Eric: I think for the LGBT community, the next logical step is to pass an inclusive Employment Non-Discrimination Act (ENDA). Many people don’t realize that there are 29 states that don’t have employment protection laws based on sexual orientation, and it’s legal to fire someone based on gender identity in 30 states. I mean, now that we have marriage equality, it seems ridiculous that someone can get married one day, and fired from their job the very next day simply because they exercised their right to marry someone of the same sex.
There are many other issues in our community as well like LGBT youth homelessness, conversion therapy, the gay blood ban, transgender individuals serving in the military, etc. In regards to future progress, I hope I live to see the day where kids no longer get kicked out of their homes or contemplate suicide just because they’re gay.
The Role of Social Media
“I think social media helps us with accountability. We’re able to expose injustice and hold people accountable for their actions.”
Reuben: I personally see many parallels between the #LGBT movements, including the #NOH8 campaigns and the #BlackLivesMatter (#BLM) work. For myself, when I see the traction that activists like yourselves have made within your space I’m encouraged that the #BLM movements will continue to grow and thrive, especially beyond the black communities. For me, Twitter has been a great space for meeting new folks like yourself and other activists. How do you personally see social media within the activism “tool kit”?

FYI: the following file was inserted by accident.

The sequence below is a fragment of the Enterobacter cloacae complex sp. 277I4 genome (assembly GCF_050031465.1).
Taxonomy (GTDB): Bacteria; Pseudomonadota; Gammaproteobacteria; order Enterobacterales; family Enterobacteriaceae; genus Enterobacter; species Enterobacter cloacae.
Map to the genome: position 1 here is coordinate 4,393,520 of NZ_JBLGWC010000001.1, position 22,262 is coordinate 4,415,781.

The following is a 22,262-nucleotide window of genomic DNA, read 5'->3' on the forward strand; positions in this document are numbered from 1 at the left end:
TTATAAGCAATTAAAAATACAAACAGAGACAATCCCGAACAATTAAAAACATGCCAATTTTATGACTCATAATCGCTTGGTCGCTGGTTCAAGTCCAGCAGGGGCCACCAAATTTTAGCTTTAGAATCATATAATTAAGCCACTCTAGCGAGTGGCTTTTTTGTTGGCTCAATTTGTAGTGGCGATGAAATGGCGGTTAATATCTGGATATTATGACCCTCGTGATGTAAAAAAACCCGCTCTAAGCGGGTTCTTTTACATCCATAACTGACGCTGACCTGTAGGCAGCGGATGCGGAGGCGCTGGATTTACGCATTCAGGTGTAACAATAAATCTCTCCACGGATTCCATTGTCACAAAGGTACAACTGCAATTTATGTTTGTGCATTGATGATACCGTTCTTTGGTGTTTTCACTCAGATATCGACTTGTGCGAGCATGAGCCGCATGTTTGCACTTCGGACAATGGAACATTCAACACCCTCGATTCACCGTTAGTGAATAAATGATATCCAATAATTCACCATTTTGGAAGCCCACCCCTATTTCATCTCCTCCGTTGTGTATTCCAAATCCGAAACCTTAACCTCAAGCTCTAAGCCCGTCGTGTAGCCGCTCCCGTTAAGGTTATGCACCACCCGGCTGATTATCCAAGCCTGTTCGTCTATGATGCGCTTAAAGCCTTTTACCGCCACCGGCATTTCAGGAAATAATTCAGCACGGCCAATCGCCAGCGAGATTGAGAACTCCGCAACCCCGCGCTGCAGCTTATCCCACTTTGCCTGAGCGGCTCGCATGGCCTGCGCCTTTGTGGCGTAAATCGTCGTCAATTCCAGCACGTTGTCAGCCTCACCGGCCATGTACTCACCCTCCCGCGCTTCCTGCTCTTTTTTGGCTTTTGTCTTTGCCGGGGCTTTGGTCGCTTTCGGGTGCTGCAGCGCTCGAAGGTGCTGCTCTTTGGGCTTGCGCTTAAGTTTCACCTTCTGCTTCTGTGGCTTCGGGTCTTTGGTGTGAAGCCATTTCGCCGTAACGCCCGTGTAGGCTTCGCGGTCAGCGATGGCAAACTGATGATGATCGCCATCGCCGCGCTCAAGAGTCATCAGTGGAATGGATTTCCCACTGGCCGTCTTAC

Eric: Absolutely! I think social media is a key component in our movements, and it’s such an effective way to spread information quickly. After I heard the Supreme Court ruled in favor of marriage equality, I didn’t turn on the TV or radio. I jumped on my computer and checked my twitter and Facebook accounts. That’s the kind of world we live in now.
Also, I think social media helps us with accountability. We’re able to expose injustice and hold people accountable for their actions. When videos like the ones of Oscar Grant and Eric Garner went viral, it helped a lot of people come back to the real world. Some of us live in bubbles, and if we don’t see something like racism or homophobia happen, it’s like it doesn’t exist. We become complacent, and I think that’s one of the main reasons the LGBT community lost the Prop 8 battle in California. A lot of people lived in friendly bubbles like San Francisco, Los Angeles, and San Diego. Many of us believed there was no way Prop 8 was going to pass, and our bubble was popped quickly on Election Day.
Social media can help give us the wake up calls we need, and allow us to organize rapidly if needed.
How to Get Involved
“There are so many things that people can do, but I think the number one thing is to VOTE! That goes for everyone, not just the LGBT community.”
Reuben: How can everyday average folks support the LGBT work for respect, equality, safety and NOH8?